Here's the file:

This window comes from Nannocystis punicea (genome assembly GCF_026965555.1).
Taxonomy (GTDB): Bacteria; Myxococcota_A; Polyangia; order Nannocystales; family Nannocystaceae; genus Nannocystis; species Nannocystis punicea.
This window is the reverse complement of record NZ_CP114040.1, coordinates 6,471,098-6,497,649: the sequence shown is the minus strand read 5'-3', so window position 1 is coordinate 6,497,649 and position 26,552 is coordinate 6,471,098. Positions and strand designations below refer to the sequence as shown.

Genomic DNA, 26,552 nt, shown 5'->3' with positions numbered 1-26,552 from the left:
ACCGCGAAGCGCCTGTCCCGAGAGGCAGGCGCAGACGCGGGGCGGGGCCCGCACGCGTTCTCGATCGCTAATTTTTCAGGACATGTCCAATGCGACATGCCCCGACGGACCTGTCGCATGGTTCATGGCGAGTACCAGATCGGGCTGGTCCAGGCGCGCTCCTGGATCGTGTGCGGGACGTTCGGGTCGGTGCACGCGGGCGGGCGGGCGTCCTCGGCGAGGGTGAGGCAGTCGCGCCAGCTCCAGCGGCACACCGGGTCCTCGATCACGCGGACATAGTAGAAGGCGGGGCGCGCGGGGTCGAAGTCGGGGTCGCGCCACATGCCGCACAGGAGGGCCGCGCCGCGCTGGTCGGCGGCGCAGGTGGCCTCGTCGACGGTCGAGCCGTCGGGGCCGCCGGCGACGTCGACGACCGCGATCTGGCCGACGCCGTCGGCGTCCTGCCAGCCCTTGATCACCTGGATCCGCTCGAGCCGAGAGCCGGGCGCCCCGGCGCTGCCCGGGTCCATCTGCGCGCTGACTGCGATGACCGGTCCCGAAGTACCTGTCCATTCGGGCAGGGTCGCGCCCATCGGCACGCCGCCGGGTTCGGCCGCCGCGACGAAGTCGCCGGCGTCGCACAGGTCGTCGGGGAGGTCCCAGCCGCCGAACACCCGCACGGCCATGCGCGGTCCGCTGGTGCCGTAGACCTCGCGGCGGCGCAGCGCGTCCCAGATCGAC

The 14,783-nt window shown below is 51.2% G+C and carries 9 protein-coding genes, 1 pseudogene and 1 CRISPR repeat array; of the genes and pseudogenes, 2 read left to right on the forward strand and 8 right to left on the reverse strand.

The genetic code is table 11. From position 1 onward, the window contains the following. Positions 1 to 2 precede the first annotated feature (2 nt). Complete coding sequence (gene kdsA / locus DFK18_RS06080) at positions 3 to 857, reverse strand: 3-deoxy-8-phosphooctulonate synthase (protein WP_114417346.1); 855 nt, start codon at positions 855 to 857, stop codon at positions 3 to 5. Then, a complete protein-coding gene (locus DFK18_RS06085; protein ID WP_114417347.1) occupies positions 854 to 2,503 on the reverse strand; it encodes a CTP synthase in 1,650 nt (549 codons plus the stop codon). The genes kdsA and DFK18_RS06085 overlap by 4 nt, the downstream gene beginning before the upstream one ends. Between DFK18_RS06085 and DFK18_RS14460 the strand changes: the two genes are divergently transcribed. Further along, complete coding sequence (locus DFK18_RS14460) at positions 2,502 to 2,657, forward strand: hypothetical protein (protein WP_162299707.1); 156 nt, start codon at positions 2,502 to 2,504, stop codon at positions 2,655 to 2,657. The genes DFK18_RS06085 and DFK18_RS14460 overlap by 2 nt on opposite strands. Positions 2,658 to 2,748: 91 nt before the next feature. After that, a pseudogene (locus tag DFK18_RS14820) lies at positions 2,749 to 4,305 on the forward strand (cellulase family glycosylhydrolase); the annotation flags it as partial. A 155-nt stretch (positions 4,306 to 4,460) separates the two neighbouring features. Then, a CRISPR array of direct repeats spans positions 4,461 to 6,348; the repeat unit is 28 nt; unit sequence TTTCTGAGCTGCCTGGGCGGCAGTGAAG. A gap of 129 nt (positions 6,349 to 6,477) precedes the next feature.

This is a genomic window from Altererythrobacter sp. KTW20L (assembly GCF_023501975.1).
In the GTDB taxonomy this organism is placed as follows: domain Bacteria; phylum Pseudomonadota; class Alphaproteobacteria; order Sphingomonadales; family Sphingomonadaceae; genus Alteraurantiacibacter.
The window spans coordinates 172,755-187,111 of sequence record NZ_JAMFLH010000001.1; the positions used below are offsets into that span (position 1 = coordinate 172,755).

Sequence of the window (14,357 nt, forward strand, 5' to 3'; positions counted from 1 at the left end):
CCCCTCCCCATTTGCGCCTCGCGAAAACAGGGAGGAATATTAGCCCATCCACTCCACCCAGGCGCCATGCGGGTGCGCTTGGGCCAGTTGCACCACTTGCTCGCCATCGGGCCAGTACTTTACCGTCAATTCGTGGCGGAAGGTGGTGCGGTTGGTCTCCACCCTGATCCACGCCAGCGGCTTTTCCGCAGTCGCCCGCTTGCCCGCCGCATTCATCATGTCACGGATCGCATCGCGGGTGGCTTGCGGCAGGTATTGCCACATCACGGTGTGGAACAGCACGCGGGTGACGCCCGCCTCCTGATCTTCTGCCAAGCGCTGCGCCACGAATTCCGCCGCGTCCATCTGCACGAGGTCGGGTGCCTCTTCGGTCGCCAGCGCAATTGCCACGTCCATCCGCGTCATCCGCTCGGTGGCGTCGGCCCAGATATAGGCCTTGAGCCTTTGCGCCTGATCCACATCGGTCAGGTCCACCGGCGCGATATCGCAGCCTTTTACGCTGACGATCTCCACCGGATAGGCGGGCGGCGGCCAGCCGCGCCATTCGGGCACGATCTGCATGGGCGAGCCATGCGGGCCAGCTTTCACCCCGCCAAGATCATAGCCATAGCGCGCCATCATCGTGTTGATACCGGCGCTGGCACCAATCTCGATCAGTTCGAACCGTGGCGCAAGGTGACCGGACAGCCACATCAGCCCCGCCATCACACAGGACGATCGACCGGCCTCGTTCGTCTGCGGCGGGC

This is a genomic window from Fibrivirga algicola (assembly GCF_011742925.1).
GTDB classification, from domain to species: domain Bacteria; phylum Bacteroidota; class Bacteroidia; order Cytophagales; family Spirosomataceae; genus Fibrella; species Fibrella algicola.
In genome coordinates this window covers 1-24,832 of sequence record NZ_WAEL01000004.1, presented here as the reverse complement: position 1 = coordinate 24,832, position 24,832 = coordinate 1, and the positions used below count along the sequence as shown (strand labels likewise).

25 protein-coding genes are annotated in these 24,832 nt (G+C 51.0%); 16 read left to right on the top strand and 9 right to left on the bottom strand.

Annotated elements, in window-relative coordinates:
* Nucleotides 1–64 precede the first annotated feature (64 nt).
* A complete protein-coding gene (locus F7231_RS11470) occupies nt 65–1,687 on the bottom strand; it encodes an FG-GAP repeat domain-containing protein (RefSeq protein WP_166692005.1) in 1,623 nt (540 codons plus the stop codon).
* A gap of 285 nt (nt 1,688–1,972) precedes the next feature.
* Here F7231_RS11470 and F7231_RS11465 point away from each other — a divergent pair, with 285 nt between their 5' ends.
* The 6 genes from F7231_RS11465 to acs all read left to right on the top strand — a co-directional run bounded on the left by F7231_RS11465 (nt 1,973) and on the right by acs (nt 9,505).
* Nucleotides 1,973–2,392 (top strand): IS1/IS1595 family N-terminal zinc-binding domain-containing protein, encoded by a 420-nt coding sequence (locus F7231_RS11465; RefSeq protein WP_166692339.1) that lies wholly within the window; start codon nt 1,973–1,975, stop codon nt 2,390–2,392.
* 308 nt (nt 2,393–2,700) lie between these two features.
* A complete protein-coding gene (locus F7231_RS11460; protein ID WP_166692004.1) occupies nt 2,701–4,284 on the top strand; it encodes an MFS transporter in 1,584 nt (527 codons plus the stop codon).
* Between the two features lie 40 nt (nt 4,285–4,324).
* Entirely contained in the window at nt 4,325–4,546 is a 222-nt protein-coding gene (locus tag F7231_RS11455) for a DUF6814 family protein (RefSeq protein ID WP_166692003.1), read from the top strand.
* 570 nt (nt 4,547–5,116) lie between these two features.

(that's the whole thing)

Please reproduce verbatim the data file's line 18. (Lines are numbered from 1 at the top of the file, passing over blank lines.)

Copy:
* Nucleotides 1–64 precede the first annotated feature (64 nt).